avatar for Subina Mehta

Subina Mehta

Researcher, University of Minnesota




Monday June 25, 2018 3:30pm - 6:00pm
PAB 104 Performing Arts Building, Reed Campus

3:30pm

Intro to Galaxy Administration 3
→ Training Material

Key:  -  |  -  | IP |  -  |  -  | CL

These 3 workshops introduce Galaxy administration, including
  • installing and configuring your own server
  • customizing your set of reference genomes
  • installing tools from the Galaxy Tool Shed
  • defining custom tools with Planemo
  • users and groups
  • storage management and quotas
  • and more 

Prerequisites:

  • Knowledge and comfort with the Unix/Linux command line interface and a text editor. If you don't know what cd, mv, rm, mkdir, chmod, grep and so on can do then you will struggle in these workshops

Computational infrastructure for this workshop is generously provided by Jetstream, NSF's user-friendly cloud computing environment  for researchers.

Speakers
avatar for Enis Afgan

Enis Afgan

Research scientist, Galaxy Project, Johns Hopkins University
avatar for Marius van den Beek

Marius van den Beek

Institut Curie, Paris
avatar for John Chilton

John Chilton

Galaxy Project, Penn State University
avatar for Nate Coraor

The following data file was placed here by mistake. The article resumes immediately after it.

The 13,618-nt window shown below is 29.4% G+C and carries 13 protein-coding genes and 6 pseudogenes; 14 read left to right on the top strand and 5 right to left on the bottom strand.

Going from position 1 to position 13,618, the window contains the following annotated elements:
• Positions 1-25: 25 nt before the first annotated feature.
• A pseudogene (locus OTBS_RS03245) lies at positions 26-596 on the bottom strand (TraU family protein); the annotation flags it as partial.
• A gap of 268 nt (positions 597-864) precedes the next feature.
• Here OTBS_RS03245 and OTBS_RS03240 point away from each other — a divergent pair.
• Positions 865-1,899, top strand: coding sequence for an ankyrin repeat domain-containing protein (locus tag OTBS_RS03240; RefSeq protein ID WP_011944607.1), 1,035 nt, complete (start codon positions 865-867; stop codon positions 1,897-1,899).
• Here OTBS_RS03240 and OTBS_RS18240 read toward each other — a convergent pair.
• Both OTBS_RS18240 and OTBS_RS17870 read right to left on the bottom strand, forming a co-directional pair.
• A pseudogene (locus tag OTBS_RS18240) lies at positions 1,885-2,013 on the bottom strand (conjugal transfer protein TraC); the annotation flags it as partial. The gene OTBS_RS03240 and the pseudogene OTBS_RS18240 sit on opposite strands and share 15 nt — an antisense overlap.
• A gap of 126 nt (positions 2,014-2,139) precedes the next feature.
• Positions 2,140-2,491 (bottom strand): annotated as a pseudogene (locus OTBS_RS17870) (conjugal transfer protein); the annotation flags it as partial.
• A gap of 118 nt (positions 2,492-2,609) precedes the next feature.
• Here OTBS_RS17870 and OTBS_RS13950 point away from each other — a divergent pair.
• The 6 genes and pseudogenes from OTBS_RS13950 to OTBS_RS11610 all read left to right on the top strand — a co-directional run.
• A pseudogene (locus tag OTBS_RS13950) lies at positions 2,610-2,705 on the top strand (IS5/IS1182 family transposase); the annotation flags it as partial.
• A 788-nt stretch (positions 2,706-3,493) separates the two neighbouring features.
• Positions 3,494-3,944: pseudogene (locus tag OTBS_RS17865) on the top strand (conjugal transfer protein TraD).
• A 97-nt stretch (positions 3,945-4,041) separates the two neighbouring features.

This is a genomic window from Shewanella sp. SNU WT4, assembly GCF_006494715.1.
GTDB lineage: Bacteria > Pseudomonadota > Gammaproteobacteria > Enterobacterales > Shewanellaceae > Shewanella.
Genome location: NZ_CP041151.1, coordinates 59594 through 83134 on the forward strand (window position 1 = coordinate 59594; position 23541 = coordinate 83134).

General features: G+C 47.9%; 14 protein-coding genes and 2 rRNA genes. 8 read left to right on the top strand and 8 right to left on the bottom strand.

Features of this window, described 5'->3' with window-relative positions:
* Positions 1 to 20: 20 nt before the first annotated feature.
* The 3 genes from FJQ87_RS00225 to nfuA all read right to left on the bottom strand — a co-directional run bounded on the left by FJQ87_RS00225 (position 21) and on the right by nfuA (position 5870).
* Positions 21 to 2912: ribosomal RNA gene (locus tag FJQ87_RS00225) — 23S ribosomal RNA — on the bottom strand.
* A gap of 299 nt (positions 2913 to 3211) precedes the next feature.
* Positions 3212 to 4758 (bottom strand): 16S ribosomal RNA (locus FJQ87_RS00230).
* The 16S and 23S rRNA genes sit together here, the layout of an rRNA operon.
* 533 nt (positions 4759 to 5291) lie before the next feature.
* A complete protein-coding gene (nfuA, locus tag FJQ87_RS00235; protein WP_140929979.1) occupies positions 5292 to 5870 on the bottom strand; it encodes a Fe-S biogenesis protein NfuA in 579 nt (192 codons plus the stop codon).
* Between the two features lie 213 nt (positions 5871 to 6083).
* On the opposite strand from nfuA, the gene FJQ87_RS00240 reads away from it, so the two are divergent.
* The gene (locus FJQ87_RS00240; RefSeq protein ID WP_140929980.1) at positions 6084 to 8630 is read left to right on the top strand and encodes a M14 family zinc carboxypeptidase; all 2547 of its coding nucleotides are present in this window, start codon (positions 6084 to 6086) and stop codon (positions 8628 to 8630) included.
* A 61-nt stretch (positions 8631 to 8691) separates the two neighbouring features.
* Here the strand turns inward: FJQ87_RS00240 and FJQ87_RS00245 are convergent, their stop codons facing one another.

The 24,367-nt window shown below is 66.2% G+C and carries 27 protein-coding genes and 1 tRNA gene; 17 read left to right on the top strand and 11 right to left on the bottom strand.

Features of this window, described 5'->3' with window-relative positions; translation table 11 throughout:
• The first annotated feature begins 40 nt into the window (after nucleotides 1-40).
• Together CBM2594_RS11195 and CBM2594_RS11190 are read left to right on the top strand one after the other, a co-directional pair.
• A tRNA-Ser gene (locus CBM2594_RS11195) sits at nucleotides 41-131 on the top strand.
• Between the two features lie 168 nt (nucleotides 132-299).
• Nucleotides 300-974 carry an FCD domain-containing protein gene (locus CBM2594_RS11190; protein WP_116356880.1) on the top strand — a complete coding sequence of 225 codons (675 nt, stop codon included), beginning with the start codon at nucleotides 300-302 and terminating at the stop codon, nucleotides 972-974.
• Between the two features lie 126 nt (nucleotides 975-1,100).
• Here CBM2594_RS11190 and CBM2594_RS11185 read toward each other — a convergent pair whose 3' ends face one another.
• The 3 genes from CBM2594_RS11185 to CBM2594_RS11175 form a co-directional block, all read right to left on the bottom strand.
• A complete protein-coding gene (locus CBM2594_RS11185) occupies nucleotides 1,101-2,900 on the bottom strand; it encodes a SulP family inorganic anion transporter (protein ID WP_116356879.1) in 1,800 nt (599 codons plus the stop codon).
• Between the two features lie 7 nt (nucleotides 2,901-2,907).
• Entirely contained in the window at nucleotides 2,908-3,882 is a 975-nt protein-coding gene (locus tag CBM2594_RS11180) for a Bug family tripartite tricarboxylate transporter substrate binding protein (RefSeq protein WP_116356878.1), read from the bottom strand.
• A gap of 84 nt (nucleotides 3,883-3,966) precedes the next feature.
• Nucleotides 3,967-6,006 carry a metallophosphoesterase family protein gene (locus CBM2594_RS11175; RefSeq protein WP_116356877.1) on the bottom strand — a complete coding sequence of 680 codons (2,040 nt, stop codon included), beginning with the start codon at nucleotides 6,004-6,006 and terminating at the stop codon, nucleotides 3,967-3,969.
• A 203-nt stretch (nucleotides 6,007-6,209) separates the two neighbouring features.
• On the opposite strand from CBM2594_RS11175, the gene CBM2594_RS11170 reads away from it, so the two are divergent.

Nate Coraor

Galaxy Project, Penn State University
avatar for Carrie Ganote

Carrie Ganote

Indiana University Bloomington
avatar for Simon Gladman

Simon Gladman

Melbourne Bioinformatics, The University of Melbourne
avatar for Nuwan Goonasekera

Nuwan Goonasekera

University of Melbourne
avatar for Martin Čech

Martin Čech

Dev, Galaxy Project, Penn State University
Galaxy Project, Penn State University


Monday June 25, 2018 3:30pm - 6:00pm
PAB 320 Performing Arts Building, Reed Campus

6:00pm

Dinner on your own
Dinner is on your own on Monday night.  The Woodstock neighborhood is nearby and has many choices.  The Reed Commons may also be open for dinner (watch this space).

Monday June 25, 2018 6:00pm - 7:30pm
TBA

7:30pm

Bioinformatics Training and Education with the Galaxy Training Network
Slides

Key:  -  | XB | IP |  -  | GG |  -

Galaxy with its flexibility, reproducibility, and scalability is an ideal environment for teaching and training diverse scientific topics.
The Galaxy Training Network is a community initiative dedicated to high-quality Galaxy-based training around the world. One of its objectives is to support trainers with complete training material and recommendations about bioinformatics training. Templates and best training practices were defined to help trainers create new material, unify the different material, and make training materials more accessible and easy for users to learn and for teachers to teach (https://training.galaxyproject.org).